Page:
Other carried signs supporting teachers. “The youth protest in the state’s second-largest school district follows a sick-out from teachers that shut down two high schools,” reports AP.

The school board proposal — which has not been voted on — would establish a committee to review texts and course plans, starting with Advanced Placement history, to ensure materials “promote citizenship, patriotism, essentials and benefits of the free-market system, respect for authority and respect for individual rights” and don’t “encourage or condone civil disorder, social strike or disregard of the law.”

“There are things we may not be proud of as Americans,” board member Julie Williams told Chalkbeat. “But we shouldn’t be encouraging our kids to think that America is a bad place.”

“In South Carolina, conservatives have called on an education oversight committee to ask the College Board, which oversees Advanced Placement courses, to rewrite their framework to make sure there is no ideological bias,” notes AP.

“Politics, propaganda and faith” have distorted history in textbooks written to meet Texas’ standards, historians complain.

Detroit students protest missing teachers, easy A’s

Detroit high school students walked out to protest absent teachers and the principal’s removal at an all-boys public school, reports the Detroit Free Press. Fifty students were suspended.

As recently as last month, students spent weeks passing time in the gym, library or cafeteria due to a lack of teachers, parents said.

. . . “Theyre failing these young black men,” said Sharise Smith, who has two sons at Douglass.Smith said her son received an A in geometry during the first semester without taking a final exam.”It was by default, just for showing up. It wasnt because he earned an A,” Smith said.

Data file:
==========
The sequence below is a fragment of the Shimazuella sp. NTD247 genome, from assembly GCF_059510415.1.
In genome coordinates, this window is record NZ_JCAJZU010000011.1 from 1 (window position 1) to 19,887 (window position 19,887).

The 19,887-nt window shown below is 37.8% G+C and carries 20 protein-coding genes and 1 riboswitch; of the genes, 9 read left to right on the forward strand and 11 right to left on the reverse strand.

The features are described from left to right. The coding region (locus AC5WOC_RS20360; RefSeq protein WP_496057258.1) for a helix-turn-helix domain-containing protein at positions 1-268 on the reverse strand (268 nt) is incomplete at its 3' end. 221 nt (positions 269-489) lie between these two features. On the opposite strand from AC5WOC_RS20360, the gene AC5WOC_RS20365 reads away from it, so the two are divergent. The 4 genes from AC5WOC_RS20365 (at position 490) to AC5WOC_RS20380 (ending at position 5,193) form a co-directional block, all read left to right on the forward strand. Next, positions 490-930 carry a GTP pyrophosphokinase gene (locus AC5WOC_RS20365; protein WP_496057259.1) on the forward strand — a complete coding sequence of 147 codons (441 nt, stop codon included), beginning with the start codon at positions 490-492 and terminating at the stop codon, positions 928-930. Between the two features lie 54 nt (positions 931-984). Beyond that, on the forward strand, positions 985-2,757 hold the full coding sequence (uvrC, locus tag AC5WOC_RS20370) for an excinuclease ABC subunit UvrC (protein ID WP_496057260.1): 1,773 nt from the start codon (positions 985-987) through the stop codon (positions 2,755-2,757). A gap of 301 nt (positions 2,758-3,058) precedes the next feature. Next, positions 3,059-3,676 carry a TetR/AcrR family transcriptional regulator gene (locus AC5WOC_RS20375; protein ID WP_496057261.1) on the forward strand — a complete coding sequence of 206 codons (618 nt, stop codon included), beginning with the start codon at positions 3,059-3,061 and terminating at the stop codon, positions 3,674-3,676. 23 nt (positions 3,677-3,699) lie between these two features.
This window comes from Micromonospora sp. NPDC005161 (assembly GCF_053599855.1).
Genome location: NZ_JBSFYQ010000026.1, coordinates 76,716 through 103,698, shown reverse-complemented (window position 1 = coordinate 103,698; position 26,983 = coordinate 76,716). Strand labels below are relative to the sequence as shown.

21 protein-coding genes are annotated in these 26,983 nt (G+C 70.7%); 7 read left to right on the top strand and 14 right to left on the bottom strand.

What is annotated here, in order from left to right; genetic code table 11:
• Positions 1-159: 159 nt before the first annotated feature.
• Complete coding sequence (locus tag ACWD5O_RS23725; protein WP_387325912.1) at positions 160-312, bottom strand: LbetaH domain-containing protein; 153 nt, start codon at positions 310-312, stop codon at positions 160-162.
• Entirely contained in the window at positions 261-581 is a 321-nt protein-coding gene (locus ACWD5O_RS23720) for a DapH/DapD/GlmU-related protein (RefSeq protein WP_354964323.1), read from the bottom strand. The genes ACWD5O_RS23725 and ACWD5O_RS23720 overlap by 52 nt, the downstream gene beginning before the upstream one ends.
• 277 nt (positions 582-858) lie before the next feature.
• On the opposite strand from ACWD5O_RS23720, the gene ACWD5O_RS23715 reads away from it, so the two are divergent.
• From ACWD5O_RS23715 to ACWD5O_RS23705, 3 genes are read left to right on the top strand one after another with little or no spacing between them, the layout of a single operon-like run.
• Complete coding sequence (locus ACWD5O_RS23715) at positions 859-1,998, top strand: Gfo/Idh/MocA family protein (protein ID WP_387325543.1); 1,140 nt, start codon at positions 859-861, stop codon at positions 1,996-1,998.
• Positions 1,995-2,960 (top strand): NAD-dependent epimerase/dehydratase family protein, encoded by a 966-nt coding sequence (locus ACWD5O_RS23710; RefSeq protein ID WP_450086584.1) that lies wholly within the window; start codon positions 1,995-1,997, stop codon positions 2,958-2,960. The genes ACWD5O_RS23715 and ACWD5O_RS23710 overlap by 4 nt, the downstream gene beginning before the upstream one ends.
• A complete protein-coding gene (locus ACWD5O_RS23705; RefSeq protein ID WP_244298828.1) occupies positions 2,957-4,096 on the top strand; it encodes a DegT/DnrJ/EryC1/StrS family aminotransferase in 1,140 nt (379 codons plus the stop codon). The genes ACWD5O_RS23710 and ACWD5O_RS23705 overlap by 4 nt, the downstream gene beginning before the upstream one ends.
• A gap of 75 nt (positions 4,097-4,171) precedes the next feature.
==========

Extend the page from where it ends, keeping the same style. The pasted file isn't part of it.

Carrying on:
Students chanted, “We want an education.”

Seattle college tires of ‘Occupy’ campers

“Occupy Seattle” campers have worn out their welcome at a downtown community college. Crowding, poor sanitation, sexual harassment and doing drugs in sight of the child-care center — kids are being kept inside for play time — are problems, say college officials as they look for a legal basis for eviction.

Also on Community College Spotlight: A new California plan will make community college students choose an academic or vocational path, but it won’t work without improving counseling.

Protesters ‘occupy’ standards meeting

A chanting crowd stopped discussion of common standards at a meeting of New York City’s Panel for Educational Policy on Tuesday night, reports Curriculum Matters.

This YouTube video shows Chancellor Dennis Walcott trying to start the meeting, which was intended to explain how adoption of Common Core Standards will affect curriculum in city schools. The “Occupy the DOE” protesters said the decision was made without input from teachers and parents.